> some serious cycling outside of his trips to Crawford,


OK, how far did he ride and for how long and at what speed? And how
often does he do it? How do you know where he started from? Details,
please... let's have more susbstance and less speculation this time
around.

dkl
 
K

Ken

Guest
<[email protected]> wrote in message
news:[email protected]
> A couple of days ago, when DC was briefly thought to be under attack by
> a small Cessna, Bush was found to be bicycling in a park near Ft Meade,
> Md. This provides evidence that Bush indeed does find ways to get in
> some serious cycling outside of his trips to Crawford, and makes time
> for it during his busy schedule, taking time in the middle of the day
> in the middle of the workweek to train. The Capitol was evacuated,
> Laura Bush and Nancy Reagan were sent underground to the White House
> bunker, and **** Cheney was taken to an undisclosed location. The
> Cessna itself came within seconds of being shot down by F-16s scrambled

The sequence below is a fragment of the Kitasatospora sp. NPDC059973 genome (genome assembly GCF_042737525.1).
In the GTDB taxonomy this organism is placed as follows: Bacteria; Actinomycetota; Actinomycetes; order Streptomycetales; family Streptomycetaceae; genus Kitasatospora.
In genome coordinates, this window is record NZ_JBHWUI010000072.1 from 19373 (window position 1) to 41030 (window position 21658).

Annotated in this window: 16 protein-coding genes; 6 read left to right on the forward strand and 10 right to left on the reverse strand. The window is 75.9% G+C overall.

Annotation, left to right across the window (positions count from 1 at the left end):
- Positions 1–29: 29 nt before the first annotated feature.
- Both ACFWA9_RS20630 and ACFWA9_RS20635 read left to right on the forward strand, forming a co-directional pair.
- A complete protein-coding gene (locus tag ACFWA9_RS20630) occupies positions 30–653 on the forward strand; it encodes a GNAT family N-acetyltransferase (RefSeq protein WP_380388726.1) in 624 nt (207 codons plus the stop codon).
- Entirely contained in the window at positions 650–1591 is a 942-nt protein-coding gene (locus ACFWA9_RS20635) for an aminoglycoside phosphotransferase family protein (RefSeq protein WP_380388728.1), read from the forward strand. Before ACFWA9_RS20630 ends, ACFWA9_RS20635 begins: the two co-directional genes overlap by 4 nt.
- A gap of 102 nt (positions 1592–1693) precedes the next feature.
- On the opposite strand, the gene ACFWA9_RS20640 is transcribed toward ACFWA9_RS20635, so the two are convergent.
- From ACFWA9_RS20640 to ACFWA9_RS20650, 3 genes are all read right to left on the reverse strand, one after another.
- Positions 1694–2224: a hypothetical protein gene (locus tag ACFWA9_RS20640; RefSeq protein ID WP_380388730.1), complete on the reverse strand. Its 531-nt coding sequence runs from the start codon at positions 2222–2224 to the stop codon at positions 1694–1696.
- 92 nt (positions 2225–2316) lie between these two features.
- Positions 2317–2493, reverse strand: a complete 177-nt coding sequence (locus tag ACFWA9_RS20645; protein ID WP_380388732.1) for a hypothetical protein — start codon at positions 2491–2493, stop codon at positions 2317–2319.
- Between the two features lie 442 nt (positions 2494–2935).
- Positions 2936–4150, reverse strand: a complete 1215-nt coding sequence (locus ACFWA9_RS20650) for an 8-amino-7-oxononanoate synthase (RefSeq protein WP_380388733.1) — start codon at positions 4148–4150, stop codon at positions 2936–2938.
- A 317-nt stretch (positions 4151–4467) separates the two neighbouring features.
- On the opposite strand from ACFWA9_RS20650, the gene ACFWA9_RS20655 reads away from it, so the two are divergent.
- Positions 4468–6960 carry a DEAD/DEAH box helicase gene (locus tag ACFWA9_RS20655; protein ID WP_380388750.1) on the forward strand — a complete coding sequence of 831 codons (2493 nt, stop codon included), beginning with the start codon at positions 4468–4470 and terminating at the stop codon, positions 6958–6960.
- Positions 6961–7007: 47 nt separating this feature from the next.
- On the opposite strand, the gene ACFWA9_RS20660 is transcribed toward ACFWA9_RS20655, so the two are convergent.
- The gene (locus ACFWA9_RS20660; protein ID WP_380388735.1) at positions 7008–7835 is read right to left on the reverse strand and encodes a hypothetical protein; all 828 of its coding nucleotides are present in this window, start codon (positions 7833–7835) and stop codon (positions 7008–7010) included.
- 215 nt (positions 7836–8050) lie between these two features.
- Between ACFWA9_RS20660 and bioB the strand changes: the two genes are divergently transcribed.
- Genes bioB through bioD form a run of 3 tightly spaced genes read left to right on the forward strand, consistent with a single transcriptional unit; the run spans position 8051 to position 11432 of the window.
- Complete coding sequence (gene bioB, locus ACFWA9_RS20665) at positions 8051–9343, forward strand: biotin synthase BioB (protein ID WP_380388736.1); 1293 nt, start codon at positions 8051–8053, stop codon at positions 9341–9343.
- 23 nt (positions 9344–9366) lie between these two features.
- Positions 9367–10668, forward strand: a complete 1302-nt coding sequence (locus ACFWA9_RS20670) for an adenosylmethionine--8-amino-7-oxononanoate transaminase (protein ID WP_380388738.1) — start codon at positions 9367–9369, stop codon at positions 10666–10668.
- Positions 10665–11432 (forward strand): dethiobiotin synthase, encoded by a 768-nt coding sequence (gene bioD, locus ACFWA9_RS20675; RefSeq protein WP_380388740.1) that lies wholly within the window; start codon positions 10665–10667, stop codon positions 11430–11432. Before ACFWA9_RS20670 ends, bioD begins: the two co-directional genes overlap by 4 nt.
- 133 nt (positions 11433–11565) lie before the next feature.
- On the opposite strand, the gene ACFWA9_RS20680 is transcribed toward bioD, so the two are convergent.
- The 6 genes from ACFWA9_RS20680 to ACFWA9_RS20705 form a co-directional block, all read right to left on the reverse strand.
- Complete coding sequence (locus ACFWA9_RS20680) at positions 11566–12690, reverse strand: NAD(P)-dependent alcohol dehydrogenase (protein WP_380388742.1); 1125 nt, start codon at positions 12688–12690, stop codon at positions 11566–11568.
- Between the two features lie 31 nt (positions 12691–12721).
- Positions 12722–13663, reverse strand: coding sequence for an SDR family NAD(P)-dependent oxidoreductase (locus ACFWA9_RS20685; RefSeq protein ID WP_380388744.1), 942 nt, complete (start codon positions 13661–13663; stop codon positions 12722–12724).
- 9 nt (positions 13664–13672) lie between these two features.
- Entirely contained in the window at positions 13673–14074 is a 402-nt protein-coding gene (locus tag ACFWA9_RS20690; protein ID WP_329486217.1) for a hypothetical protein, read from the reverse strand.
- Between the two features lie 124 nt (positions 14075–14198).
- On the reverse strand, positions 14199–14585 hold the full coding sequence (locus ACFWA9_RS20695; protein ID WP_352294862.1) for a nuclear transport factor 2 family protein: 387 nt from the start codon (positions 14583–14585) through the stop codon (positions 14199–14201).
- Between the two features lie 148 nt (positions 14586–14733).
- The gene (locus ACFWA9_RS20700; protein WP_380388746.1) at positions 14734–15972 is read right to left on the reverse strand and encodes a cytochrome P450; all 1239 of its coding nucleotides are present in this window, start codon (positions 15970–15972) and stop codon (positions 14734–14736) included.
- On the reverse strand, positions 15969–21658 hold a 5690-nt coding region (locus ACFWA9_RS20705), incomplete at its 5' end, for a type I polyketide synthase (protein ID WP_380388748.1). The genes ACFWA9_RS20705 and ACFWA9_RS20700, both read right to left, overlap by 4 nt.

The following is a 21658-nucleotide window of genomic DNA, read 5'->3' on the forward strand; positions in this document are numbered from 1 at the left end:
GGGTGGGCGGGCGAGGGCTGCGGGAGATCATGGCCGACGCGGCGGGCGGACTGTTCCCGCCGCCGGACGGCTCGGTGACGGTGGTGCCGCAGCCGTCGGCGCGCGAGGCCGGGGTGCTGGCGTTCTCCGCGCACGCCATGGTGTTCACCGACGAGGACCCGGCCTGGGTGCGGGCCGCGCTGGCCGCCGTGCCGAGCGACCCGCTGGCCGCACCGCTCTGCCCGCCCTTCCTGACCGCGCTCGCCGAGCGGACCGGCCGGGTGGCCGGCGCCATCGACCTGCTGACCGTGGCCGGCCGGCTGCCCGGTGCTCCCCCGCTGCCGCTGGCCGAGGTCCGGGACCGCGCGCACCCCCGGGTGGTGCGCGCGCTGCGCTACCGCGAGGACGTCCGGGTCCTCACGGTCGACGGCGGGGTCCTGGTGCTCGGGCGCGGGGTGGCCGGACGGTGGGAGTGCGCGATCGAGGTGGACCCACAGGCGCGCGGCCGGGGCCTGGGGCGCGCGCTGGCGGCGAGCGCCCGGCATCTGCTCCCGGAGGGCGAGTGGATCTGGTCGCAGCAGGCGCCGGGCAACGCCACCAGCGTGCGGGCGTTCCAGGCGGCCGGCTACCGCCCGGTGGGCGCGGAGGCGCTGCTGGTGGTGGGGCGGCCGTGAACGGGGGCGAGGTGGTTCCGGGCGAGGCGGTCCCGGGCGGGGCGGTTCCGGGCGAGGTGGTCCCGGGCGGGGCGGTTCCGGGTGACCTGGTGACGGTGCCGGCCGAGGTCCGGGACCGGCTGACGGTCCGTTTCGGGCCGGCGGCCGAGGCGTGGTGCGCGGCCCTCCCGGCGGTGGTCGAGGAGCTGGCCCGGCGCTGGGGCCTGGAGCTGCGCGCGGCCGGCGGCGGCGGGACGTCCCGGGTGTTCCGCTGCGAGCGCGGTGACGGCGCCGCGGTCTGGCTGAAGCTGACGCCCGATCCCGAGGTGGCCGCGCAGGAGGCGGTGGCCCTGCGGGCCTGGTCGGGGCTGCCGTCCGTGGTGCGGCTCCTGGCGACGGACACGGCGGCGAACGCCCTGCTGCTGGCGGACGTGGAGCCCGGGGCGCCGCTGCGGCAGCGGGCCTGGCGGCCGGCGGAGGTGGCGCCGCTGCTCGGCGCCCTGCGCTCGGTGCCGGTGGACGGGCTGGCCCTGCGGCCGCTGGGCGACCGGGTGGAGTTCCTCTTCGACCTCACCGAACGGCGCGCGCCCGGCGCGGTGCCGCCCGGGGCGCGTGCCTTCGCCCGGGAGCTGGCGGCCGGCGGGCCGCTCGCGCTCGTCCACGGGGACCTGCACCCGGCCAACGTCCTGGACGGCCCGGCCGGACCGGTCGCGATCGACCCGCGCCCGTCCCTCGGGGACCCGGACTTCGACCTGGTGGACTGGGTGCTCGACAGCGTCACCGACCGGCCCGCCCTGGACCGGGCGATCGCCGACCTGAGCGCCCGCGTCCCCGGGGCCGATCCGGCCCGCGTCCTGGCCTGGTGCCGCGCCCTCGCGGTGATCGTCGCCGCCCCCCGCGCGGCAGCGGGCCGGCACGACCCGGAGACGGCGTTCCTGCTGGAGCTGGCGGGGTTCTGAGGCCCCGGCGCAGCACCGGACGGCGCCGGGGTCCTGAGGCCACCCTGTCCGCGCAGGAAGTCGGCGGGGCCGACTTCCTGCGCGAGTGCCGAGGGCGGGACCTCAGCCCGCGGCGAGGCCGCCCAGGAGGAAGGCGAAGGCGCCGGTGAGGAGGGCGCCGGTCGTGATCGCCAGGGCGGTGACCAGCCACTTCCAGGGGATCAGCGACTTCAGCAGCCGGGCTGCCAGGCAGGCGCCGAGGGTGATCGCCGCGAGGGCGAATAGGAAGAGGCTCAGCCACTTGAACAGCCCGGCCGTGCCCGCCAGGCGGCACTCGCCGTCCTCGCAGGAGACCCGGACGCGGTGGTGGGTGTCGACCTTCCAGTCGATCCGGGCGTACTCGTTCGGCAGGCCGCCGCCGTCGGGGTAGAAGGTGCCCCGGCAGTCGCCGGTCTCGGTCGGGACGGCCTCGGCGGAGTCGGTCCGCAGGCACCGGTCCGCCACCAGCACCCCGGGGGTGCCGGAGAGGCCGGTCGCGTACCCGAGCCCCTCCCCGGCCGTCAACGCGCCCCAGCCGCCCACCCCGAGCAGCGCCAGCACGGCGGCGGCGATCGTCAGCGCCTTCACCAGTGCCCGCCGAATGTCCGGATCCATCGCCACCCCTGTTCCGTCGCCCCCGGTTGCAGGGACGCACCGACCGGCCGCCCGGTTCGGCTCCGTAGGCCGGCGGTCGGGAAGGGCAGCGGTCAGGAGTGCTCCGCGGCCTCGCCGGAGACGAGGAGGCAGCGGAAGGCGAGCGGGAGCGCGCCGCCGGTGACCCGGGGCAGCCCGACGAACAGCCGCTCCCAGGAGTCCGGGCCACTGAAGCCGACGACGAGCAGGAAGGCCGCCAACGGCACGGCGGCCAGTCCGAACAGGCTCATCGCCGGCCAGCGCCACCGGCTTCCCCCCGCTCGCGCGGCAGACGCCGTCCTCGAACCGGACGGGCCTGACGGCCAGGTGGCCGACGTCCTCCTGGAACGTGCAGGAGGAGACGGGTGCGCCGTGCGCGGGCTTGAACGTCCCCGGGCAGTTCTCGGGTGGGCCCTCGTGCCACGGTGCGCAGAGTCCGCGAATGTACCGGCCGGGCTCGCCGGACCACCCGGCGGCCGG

> against it when it failed to respond to radio warnings. At the last
> second the Cessna's pilot noticed the flares being fired by the
> fighters and followed them to a landing where the pilot and his student
> were arrested. Bush, serious cyclist that he is, was not informed that
> there were major evacuations under way, or that his wife might have
> been in danger, or that a plane was about to be blown out of the sky
> over our nation's capital, until after he finished his ride.
>
> I would like to congratulate President Bush on his determination and
> concentration on his training; I assume he must have left orders that
> he would not be disturbed on his ride because it is, of course,
> unimagineable that his staff would have either neglected or avoided
> telling him that the threat condition at the White House had been
> raised all the way to "Red"- the top of the threat scale. I would also
> like to apologize to everyone on this newsgroup for doubting the
> President's ability as a mountain biker. It is obvious to me now that